A typical day for me is busy. Monday and Tuesday I am at our Fleet Street site where I meet the GMs and talk to the wine managers about what is going on in their bar, how the weekend performed, what worked and what isn’t working. Wednesday I spend in our Liverpool Street bar. Thursday I am in Islington, then Friday morning I go to Battersea. We hold monthly meetings where we brainstorm ideas and talk about potential events. Two months ago we came up with the idea to run a wine appreciation master class. You have to buy a £10 voucher to spend in Humble Grape but with that you get a free wine tasting which is about 45 to 60 minutes long; you get to try four different grapes and it teaches the basics about wine. We do this from all our sites and we’ve found it’s been really popular. It gets people through the door and gets them familiar with the Humble Grape concept, and hopefully they will return.
My favourite part of the job is the people: spending time with my customers and also spending time in the vineyards, meeting the makers, walking around the vineyards, tasting the wine and learning about the grape. If I could spend two or three months a year travelling to the winelands, I would. Unfortunately, I’ve got all the rest of the business to do – from the marketing to the accounting and the tax – so that would not be a great idea. My biggest challenge at the moment is the market. It’s in a really weird place because of the political climate: people are spending less and going out less, so that is always going to impact trading. It is also always challenging finding really great people to hire. Getting the best people is always good for business, but it is not always easy.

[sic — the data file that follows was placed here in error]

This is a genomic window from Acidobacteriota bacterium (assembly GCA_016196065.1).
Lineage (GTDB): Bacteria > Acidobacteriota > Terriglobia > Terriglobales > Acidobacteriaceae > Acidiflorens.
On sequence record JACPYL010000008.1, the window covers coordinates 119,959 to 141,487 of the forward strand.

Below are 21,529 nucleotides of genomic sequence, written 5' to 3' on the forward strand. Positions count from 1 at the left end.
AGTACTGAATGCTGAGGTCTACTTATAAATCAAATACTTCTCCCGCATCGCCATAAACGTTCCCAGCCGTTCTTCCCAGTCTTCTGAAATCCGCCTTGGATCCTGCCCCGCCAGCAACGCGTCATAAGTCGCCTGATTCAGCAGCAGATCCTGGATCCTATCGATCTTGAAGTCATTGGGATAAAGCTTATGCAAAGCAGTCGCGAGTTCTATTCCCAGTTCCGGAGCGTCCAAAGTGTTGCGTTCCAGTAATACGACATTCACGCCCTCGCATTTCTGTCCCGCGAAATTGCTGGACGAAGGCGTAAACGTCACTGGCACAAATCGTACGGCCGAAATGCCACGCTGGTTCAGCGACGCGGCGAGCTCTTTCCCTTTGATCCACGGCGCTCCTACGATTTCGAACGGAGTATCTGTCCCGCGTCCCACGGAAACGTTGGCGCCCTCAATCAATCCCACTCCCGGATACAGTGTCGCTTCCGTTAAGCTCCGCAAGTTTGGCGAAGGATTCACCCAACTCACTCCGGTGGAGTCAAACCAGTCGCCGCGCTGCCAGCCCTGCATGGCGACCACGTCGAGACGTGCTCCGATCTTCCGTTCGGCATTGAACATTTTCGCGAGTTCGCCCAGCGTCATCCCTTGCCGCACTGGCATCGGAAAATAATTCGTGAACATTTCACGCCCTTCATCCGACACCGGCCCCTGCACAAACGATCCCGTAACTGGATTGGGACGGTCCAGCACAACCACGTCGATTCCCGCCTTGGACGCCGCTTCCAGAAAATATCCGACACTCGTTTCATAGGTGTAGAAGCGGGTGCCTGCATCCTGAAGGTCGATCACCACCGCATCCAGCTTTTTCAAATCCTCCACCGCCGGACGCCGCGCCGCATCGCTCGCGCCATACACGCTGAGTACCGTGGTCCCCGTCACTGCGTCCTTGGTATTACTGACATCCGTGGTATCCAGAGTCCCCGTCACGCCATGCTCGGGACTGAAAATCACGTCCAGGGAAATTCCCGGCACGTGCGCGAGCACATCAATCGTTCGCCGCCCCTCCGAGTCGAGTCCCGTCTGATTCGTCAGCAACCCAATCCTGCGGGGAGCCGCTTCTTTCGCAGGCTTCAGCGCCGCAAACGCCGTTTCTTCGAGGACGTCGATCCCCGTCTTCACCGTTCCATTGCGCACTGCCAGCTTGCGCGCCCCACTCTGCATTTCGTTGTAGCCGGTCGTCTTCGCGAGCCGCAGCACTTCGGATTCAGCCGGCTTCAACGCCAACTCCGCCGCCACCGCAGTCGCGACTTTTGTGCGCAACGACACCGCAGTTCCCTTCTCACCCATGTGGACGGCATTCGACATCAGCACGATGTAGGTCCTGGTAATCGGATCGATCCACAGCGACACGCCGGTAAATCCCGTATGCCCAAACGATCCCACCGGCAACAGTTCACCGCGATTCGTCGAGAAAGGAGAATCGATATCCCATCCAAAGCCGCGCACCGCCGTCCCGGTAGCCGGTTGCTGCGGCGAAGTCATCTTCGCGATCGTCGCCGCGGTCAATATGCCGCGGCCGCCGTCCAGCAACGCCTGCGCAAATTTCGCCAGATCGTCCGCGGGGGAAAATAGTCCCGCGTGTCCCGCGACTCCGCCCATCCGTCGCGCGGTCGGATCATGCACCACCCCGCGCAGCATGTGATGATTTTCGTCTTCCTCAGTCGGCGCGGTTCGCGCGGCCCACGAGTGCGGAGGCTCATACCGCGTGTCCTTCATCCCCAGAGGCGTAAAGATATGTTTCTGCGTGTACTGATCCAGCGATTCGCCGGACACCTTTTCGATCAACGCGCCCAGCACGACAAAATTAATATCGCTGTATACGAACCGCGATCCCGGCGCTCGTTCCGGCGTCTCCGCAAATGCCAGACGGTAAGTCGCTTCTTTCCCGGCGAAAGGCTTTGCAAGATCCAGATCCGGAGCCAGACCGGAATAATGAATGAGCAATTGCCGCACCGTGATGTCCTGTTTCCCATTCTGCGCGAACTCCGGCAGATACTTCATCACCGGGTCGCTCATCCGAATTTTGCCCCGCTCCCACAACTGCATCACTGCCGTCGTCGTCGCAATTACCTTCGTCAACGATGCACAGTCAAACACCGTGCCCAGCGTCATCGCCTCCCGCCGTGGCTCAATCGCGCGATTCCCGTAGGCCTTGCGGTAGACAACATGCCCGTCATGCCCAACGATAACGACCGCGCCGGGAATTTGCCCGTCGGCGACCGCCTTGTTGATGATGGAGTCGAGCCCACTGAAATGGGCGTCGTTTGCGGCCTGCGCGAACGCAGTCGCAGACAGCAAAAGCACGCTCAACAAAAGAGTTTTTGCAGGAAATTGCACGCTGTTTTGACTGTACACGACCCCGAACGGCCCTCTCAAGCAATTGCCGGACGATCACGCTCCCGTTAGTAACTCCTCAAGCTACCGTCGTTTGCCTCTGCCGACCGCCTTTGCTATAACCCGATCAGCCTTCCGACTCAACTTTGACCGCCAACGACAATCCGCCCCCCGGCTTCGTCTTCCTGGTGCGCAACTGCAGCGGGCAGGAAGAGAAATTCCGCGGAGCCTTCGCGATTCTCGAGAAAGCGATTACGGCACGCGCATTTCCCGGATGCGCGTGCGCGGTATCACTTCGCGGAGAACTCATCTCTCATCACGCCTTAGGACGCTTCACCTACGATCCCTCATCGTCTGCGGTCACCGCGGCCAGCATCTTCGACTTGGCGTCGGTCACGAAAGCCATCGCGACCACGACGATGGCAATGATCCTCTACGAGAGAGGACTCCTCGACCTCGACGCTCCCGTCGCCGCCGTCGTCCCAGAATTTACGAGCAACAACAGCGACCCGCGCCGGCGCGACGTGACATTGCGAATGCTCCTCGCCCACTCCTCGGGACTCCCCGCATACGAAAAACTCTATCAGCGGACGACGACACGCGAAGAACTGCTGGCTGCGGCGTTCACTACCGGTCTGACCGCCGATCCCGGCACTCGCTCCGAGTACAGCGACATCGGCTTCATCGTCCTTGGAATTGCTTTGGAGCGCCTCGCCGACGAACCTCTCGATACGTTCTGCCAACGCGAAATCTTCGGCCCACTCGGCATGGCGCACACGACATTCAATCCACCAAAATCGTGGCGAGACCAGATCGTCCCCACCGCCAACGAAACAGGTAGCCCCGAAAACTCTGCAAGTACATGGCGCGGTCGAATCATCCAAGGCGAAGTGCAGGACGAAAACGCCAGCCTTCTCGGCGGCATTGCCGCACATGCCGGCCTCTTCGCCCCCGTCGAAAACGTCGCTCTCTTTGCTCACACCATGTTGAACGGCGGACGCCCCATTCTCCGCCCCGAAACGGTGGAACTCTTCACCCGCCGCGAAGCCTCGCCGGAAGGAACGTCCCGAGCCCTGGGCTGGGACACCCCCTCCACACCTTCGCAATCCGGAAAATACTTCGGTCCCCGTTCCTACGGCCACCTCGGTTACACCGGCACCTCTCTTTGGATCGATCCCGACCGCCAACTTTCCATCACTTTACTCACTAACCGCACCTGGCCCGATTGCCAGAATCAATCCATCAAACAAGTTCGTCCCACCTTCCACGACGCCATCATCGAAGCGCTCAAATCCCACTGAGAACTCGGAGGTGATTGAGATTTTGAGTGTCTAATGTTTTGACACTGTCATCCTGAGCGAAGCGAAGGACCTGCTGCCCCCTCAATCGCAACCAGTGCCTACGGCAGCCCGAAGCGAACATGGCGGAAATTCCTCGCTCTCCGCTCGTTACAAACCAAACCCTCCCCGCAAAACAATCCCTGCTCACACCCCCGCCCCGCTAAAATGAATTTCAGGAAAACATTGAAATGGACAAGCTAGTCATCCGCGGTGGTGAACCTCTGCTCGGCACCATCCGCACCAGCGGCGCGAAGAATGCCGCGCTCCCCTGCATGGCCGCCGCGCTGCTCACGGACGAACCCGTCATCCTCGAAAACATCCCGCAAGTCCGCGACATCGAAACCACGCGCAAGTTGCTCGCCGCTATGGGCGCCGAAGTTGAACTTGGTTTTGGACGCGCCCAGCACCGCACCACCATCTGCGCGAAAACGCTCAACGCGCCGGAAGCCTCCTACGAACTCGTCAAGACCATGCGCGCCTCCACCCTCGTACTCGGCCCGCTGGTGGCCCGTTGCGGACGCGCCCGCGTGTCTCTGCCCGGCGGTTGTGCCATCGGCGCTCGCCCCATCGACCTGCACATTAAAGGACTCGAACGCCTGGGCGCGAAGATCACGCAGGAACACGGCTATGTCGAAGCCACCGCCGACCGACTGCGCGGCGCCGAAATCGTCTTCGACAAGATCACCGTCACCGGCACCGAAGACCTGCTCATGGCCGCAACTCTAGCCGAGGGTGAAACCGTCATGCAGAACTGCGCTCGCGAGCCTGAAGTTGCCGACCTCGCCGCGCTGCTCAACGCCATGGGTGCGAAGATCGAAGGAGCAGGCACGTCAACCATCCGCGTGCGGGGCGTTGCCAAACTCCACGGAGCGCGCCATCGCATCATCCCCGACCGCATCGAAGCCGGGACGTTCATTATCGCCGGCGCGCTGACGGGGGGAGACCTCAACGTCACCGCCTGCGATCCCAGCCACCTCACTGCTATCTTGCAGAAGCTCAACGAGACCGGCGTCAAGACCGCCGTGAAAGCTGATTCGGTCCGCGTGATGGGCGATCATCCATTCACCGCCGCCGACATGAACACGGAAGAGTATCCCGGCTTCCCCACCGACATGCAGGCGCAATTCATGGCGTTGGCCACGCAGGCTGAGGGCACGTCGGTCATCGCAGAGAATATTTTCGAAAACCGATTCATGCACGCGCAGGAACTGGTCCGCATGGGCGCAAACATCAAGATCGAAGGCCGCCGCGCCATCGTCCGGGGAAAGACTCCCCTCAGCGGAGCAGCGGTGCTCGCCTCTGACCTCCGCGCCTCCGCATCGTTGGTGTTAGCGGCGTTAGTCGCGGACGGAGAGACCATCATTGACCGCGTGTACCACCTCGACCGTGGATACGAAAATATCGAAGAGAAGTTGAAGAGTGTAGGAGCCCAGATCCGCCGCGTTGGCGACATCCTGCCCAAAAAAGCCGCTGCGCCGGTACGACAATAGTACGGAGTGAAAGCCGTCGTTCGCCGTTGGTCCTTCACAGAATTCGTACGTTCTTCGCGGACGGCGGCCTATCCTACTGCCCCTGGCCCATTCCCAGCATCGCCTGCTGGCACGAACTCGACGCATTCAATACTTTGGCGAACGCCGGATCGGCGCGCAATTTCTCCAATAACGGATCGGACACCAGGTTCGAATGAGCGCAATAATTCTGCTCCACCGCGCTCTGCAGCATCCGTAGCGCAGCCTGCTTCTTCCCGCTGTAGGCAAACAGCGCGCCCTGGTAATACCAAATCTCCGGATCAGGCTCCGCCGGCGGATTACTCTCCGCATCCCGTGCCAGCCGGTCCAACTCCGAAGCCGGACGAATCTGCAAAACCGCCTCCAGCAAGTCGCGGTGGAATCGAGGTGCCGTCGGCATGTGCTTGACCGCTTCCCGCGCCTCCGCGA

Growth plans for Humble Grape are on pause until the end of next year, when we know what the political climate will look like. The economy needs to improve first, but hopefully in 2021 we will open two more sites, potentially around London Bridge and Kings Cross.
A Cabernet Franc from a producer in South Africa called Rainbow’s End. You’ll find the same grape in Saint-Émilion in France and these guys have been making the best Cab Franc in South Africa for a long time.
Rainbow’s End Cabernet Franc, 2017
It’s got to be this one from one of our Slovenian winemakers. This Gönc is a winning white and it’s one of the most exciting wineries in Europe at the moment.
Gönc Winery Yellow Muscat, 2018
An elegant, pale and fruity rosé made from vines planted on clay and limestone slopes.
Domaine des Aspras Les Trois Frères Rosé, 2018
Made with the Champagne method but in Burgundy, this Crémant is made exclusively from Chardonnay. Floral and fresh, only 1,000 bottles are made each year.
Domaine André Bonhomme Crémant de Bourgogne Brut, 2016
Another amazing bottle from winemaking maestro Peter Gönc. This is an easy-drinking red from Slovenia.
Gönc Winery Blaufränkisch, 2017
This Pinot Noir has sweet, woody and mushroom notes because it has been delicately aged, over 17 months, in Fouquet and then Seguin Moreau Icône barrels. It is only produced in the finest years and in tiny quantities, like 600 cases.
Dutton Goldfield Freestone Hill Vineyard Pinot Noir, 2016
From The Supermarket
It would have to be this Bordeaux.
For more information, visit HumbleGrape.co.uk